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Qishloq Ovozi

Tajik President Emomali Rahmon (second left) and his family make the umrah pilgrimage to Mecca in January 2015.

The nine children of Tajik President Emomali Rahmon, seven daughters and two sons, are doing quite well.

For example, oldest daughter Ozoda Rahmon, 40, is the head of the Tajik president's executive office; third daughter Rukhshona Rahmonova, 26, is the deputy head of the Foreign Ministry's international organizations department; sixth daughter Zarina Rahmon, 23, is deputy head of Tajikistan's largest commercial bank, Orienbonk; and oldest son Rustam Emomali, 30, is the mayor of Tajikistan's capital, Dushanbe.

They undoubtedly have good lives, but the member of the family who seems to be having the most fun lately is President Rahmon's second son, Somon Emomali. Or at least the photos and videos posted on his Instagram page indicate this 18-year-old is having a great time.

But, before you look, remember: Tajikistan has the lowest average monthly salary of the former Soviet republics -- the equivalent of about $175. Some people, especially some pensioners, are living on much less than that.

Officially, Tajikistan's population is some 8.6 million, out of which probably more than 1 million working-age citizens are migrant laborers in Russia or Kazakhstan, legally and illegally, because they could not find decent employment in Tajikistan. Only about a half of Tajikistan's population has access to clean drinking water.

And, to be fair, Somon does not have a wristwatch collection that could compare to the wristwatches Ibabekir Bekdurdyev, the 28-year-old husband of one of Turkmen President Gurbanguly Berdymukhammedov's nieces, owns.

RFE/RL's Uzbek Service contributed to this report. The views expressed in this blog post do not necessarily reflect the views of RFE/RL
Shavkat Mirziyoev (left) has pushed out Rustam Inoyatov -- will political and economic reforms follow?

The departure of Rustam Inoyatov, the head of the powerful National Security Service, after more than 20 years has been called one of the biggest event in Uzbekistan's recent history, second only to the death of President Islam Karimov in 2016.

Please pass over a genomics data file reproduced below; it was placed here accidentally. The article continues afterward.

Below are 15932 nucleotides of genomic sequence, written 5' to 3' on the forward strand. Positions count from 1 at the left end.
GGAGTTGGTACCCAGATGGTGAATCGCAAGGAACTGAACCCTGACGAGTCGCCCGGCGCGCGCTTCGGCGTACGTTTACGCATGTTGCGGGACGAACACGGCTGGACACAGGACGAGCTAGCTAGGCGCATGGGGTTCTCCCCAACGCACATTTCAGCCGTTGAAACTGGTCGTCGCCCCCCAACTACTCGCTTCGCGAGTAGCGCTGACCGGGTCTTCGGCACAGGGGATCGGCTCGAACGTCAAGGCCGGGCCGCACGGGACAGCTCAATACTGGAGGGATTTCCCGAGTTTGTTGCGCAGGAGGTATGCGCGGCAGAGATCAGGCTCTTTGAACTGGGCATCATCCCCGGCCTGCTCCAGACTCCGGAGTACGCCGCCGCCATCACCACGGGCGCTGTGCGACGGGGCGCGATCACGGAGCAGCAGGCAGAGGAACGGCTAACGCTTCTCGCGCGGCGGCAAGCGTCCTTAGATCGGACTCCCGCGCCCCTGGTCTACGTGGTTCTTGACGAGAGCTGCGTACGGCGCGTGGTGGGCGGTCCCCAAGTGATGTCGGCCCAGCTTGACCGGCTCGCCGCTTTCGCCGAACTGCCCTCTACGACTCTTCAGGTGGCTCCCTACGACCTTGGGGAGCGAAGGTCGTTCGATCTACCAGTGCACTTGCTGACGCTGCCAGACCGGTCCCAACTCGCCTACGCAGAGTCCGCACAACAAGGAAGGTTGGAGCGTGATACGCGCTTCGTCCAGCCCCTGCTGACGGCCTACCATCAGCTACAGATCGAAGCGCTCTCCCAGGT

Seen as an obstacle to new President Shavkat Mirziyoev's plans for reform, Inoyatov's removal from power should free Mirziyoev to push forward his policies. Opinions vary on Mirziyoev's ability, and perhaps even desire, to make good on all his promises.

Muhammad Tahir, RFE/RL's media-relations manager, moderated a discussion on what Inoyatov's exit means for President Mirziyoev, and his plans for Uzbekistan.

Joining the discussion from Bishkek was Steve Swerdlow (@steveswerdlow), the Central Asia researcher for Human Rights Watch. From Washington D.C., we had Catherine Putz (@LadyPutz ), managing editor at The Diplomat magazine and also the author of many articles about Central Asia, taking part in the conversation. Our own Alisher Sidik, director of RFE/RL's Uzbek Service, known locally as Ozodlik, helped us out. And I'm one of many people who were waiting for Inoyatov to leave, so I wanted to say some things as well.

Majlis Podcast: Uzbekistan After Inoyatov
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About This Blog

Qishloq Ovozi is a blog by RFE/RL Central Asia specialist Bruce Pannier that aims to look at the events that are shaping Central Asia and its respective countries, connect some of the dots to shed light on why those processes are occurring, and identify the agents of change. Content will draw on the extensive knowledge and contacts of RFE/RL's Central Asian services but also allow scholars in the West, particularly younger scholars who will be tomorrow’s experts on the region, opportunities to share their views on the evolving situation at this Eurasian crossroad. The name means "Village Voice" in Uzbek. But don't be fooled, Qishloq Ovozi is about all of Central Asia.

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